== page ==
## Paint Mix

You are given two large pails. One of them (known as the black pail) contains B gallons of black paint. The

other one (known as the white pail) contains W gallons of white paint. You will go through a number of

iterations of pouring paint first from the black pail into the white pail, then from the white pail into the black

pail. More specifically, in each iteration you first pour C cups of paint from the black pail into the white pail

(and thoroughly mix the paint in the white pail), then pour C cups of paint from the white pail back into the

black pail (and thoroughly mix the paint in the black pail). B, W, and C are positive integers; each of B and W

is less than or equal to 50, and C < 16 * B (recall that 1 gallon equals 16 cups). The white pail's capacity is at

least B+W.

As you perform many successive iterations, the ratio of black paint to white paint in each pail will approach

B/W. Although these ratios will never actually be equal to B/W one can ask: how many iterations are needed to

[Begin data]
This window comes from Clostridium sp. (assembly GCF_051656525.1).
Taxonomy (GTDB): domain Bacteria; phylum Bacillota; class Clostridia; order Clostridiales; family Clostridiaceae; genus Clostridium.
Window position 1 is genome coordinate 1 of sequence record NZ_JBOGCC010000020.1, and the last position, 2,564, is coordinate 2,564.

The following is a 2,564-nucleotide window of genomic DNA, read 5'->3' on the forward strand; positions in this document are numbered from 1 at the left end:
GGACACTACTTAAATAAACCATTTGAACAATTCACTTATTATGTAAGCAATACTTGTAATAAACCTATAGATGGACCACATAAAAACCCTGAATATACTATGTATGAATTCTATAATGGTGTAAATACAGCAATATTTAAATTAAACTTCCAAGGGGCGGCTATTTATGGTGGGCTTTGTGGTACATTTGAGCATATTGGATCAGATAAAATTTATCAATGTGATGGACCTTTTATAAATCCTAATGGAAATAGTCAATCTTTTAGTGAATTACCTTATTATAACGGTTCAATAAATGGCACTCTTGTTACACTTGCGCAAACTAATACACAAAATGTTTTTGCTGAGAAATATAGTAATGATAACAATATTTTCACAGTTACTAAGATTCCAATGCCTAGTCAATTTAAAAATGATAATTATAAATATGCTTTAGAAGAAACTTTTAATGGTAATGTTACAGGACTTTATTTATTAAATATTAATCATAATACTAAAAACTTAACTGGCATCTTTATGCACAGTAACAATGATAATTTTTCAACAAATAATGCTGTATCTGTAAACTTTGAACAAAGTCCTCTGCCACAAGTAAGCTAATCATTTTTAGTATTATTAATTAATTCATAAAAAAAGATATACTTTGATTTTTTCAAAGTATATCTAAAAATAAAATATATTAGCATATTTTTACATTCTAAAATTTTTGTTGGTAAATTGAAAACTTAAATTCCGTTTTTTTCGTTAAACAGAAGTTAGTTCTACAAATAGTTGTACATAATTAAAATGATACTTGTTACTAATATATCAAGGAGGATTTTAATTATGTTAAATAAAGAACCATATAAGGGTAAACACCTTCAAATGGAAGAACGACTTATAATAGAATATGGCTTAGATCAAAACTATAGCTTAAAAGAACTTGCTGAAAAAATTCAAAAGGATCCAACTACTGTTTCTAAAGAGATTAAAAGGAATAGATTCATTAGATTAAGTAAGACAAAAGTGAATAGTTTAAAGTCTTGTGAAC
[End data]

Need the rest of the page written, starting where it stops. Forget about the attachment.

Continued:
make sure that the black−to−white paint ratio in each of the two pails differs from B/W by less than a certain

tolerance. We define the tolerance to be 0.00001.

The input consists of a number of lines. Each line contains input for one instance of the problem: three
positive integers representing the values for B, W, and C, as described above. The input is terminated with a
line where B = W = C = 0.

Print one line of output for each instance. Each line of output will contain one positive integer: the smallest
number of iterations required such that the black&#8722;to&#8722;white paint ratio in each of the two pails differs from
B/W by less than the tolerance value.

2 1 1
2 1 4
3 20 7
0 0 0

145
38
66